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Will Congress “Drone Caucus” Push for DHS Drone Oversight?

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Melissa Melton
PrisonPlanet.com
December 7, 2012

The Congressional Unmanned Systems Caucus has a mission — “to educate members of Congress and the public on the strategic, tactical, and scientific value of unmanned systems; actively support further development and acquisition of more systems, and to more effectively engage the civilian aviation community on unmanned system use and safety.”

Will Congress Drone Caucus Push for DHS Drone Oversight? dhslogo

Apparently part of this mission is not only to push for expanded domestic drone use, but at least one of its members is leading the charge in supporting the idea that the Department of Homeland Security (DHS) should take control of drone oversight away from the Federal Aviation Administration (FAA) according to a recent investigation by Hearst Newspapers and the Center for Responsive Politics.

Though not widely reported on in the mainstream media, a recent New American interview noted just how influential the caucus is: “Caucus members are well placed to influence government spending and regulations.” Established three years ago, the 60-member House of Representatives “drone caucus” claims to be the drone “industry’s voice on Capitol Hill.”

This congressional “industry voice” has reportedly received a combined total of nearly $8 million dollars in drone-related special interest campaign contributions.

The House drone caucus has been deemed responsible for helping to ensure drone legislation — including new provisions in the FAA Modernization and Reform Act — passed without a hitch to speed up domestic drone use despite the fact that constitutional and privacy concerns abound.

Caucus member Rep. Michael McCaul (TX), who is also chairman of the House Homeland Security subcommittee, scolded DHS earlier this year for not taking a more active role in drone oversight. “I am concerned DHS is reverting back to a pre-9/11 mindset, which the 9/11 Commission described as a lack of imagination in identifying threats and protecting the homeland,” McCaul said at a subcommittee hearing back in May.

According to the National Journal, McCaul and others at that meeting appeared to support the position that DHS should oversee all domestic drones because the FAA is geared more toward safety and less toward national security risks, while the DHS is more familiar with drones and potential terrorist hijacking threats. This is even as broader nongovernment domestic drone use is coming to American skies by 2015, and the FAA has announced that drone operators currently have zero legal privacy obligations.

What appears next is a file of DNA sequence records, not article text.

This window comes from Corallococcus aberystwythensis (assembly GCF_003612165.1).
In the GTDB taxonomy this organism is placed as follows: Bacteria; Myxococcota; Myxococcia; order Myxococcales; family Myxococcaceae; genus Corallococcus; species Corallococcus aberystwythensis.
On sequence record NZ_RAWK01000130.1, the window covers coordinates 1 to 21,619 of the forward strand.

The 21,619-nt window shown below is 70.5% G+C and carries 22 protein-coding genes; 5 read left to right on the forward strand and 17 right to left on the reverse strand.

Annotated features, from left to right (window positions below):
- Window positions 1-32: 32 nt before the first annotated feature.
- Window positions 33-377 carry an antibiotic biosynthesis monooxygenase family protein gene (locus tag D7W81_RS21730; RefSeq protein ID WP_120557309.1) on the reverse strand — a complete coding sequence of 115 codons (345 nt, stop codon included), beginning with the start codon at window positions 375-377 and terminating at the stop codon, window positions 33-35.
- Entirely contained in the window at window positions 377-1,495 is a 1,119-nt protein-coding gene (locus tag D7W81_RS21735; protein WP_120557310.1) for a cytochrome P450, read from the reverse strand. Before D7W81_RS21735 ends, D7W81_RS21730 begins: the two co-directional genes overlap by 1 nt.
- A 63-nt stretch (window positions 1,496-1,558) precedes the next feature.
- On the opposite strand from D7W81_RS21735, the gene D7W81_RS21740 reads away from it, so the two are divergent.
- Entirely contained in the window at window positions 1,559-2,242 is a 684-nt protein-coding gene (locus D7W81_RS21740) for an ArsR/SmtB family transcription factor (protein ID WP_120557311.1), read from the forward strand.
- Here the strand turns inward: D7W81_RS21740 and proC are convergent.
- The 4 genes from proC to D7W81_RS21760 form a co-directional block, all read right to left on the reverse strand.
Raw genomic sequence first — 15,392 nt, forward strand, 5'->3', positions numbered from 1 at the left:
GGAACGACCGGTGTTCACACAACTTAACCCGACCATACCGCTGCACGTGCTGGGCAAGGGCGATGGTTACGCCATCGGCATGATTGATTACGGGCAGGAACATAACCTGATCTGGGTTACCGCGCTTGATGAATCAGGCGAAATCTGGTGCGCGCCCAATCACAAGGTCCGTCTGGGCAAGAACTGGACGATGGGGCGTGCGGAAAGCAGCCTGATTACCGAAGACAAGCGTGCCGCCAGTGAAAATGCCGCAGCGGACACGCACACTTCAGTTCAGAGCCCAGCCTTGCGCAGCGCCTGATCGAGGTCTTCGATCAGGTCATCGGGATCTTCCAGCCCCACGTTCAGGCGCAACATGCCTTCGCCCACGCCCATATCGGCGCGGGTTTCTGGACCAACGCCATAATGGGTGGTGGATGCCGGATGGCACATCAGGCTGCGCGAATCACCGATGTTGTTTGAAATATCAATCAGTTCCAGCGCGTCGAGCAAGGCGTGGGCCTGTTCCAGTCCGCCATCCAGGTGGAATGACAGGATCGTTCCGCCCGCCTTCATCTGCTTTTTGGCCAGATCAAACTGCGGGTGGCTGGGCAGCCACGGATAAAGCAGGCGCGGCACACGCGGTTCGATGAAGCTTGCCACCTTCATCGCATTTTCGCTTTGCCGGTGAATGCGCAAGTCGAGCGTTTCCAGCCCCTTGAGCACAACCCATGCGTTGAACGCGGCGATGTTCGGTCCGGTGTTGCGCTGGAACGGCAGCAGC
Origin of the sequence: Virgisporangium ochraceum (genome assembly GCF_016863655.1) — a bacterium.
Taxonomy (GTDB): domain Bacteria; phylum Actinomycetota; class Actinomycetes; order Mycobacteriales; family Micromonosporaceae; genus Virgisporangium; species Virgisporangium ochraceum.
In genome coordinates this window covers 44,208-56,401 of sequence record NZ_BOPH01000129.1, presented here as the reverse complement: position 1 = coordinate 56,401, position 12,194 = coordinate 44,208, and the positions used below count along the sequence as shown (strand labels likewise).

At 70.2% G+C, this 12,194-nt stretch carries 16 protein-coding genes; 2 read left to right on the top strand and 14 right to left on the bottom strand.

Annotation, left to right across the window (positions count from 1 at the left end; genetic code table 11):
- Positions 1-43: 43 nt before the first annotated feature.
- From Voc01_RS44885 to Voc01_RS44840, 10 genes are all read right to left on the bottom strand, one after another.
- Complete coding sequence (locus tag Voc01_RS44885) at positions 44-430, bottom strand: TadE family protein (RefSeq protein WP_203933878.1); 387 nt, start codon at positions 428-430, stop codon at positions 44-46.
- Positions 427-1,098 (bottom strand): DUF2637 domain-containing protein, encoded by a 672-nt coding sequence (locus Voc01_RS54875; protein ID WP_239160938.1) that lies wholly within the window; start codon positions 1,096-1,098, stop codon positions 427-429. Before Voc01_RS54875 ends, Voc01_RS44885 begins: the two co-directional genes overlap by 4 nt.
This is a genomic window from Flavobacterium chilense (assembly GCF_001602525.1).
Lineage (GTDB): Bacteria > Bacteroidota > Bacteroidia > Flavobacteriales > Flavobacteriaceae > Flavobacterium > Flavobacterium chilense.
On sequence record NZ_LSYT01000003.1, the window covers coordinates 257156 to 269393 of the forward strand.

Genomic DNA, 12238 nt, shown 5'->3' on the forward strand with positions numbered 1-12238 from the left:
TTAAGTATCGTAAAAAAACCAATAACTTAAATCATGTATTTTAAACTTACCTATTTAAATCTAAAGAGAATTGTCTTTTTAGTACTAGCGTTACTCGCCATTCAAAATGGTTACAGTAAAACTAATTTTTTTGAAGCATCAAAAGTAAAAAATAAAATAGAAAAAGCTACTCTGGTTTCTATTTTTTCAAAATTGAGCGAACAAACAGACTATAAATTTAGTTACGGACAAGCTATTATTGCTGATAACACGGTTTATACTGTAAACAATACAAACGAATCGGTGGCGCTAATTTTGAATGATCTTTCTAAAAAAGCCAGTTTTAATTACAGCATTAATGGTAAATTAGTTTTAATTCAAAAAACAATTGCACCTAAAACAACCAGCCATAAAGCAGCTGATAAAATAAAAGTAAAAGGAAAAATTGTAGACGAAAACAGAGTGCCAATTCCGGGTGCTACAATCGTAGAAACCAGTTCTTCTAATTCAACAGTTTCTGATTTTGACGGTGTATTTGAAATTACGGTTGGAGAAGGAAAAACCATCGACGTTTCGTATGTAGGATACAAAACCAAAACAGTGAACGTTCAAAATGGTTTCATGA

The claim that DHS — an organization already wielding unprecedented power — is more familiar with drones than the FAA might seem strange on the surface, but the notion could be argued considering the DHS just closed a $443 million-dollar deal to buy 14 additional predator drones, bringing their on-record fleet total to 24. These drones, which are the Pentagon’s choice drones for air strikes it carries out in Afghanistan and Pakistan, are reportedly to be used by DHS to patrol the U.S. border with Mexico. DHS has also recently announced plans to conduct drone tests over the Fort Sill, Oklahoma Army base in the name of “public safety.”

As witnessed in hurricanes Katrina and Sandy, DHS has a terrible track record of keeping anyone safe. In fact, all the power grabs and mass bullets buys would suggest the agency is more interested in its own safety than We the People’s.

The House drone caucus is no longer unique either; the Senate has followed suit and started its own drone caucus as well.

With drone technology advancing to everything from the Pentagon creating nano hummingbird surveillance drones to drones straight out of a science fiction movie that can “fly and spy indefinitely,” paid-for politicians cramming through legislation without proper consideration of our civil liberties could leave people at the mercy of the machines.

Infowars is announcing the first ever drone mob event on Saturday, December 8, 2012 at Zilker Park, 2100 Barton Springs Road, in Austin, Texas. Click here for more information.

This article was posted: Friday, December 7, 2012 at 3:07 pm

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